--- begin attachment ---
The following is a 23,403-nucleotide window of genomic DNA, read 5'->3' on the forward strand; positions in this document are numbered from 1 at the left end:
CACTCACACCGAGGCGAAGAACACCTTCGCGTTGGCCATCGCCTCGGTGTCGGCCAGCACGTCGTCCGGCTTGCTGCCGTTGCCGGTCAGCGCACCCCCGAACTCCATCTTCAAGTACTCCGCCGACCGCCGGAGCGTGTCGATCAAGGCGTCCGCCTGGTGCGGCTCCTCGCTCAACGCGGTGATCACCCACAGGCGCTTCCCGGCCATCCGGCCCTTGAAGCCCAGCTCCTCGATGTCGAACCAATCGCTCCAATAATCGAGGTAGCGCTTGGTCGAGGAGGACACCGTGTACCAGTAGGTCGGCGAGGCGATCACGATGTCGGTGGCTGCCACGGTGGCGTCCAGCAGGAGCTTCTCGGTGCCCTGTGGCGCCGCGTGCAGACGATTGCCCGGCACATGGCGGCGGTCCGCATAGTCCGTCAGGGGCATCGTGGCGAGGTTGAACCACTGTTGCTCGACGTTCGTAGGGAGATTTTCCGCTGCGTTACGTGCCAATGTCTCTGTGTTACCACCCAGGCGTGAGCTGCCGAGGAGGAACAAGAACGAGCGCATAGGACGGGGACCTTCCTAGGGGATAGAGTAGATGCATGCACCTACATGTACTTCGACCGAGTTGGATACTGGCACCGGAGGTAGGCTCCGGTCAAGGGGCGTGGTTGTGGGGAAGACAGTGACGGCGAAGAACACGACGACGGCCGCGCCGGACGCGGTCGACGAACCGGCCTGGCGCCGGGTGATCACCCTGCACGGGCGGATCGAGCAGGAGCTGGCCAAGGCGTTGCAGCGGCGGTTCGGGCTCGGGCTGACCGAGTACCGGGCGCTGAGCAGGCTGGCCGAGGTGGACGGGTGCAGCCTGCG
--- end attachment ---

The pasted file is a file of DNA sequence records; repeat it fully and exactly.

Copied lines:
The following is a 23,403-nucleotide window of genomic DNA, read 5'->3' on the forward strand; positions in this document are numbered from 1 at the left end:
CACTCACACCGAGGCGAAGAACACCTTCGCGTTGGCCATCGCCTCGGTGTCGGCCAGCACGTCGTCCGGCTTGCTGCCGTTGCCGGTCAGCGCACCCCCGAACTCCATCTTCAAGTACTCCGCCGACCGCCGGAGCGTGTCGATCAAGGCGTCCGCCTGGTGCGGCTCCTCGCTCAACGCGGTGATCACCCACAGGCGCTTCCCGGCCATCCGGCCCTTGAAGCCCAGCTCCTCGATGTCGAACCAATCGCTCCAATAATCGAGGTAGCGCTTGGTCGAGGAGGACACCGTGTACCAGTAGGTCGGCGAGGCGATCACGATGTCGGTGGCTGCCACGGTGGCGTCCAGCAGGAGCTTCTCGGTGCCCTGTGGCGCCGCGTGCAGACGATTGCCCGGCACATGGCGGCGGTCCGCATAGTCCGTCAGGGGCATCGTGGCGAGGTTGAACCACTGTTGCTCGACGTTCGTAGGGAGATTTTCCGCTGCGTTACGTGCCAATGTCTCTGTGTTACCACCCAGGCGTGAGCTGCCGAGGAGGAACAAGAACGAGCGCATAGGACGGGGACCTTCCTAGGGGATAGAGTAGATGCATGCACCTACATGTACTTCGACCGAGTTGGATACTGGCACCGGAGGTAGGCTCCGGTCAAGGGGCGTGGTTGTGGGGAAGACAGTGACGGCGAAGAACACGACGACGGCCGCGCCGGACGCGGTCGACGAACCGGCCTGGCGCCGGGTGATCACCCTGCACGGGCGGATCGAGCAGGAGCTGGCCAAGGCGTTGCAGCGGCGGTTCGGGCTCGGGCTGACCGAGTACCGGGCGCTGAGCAGGCTGGCCGAGGTGGACGGGTGCAGCCTGCG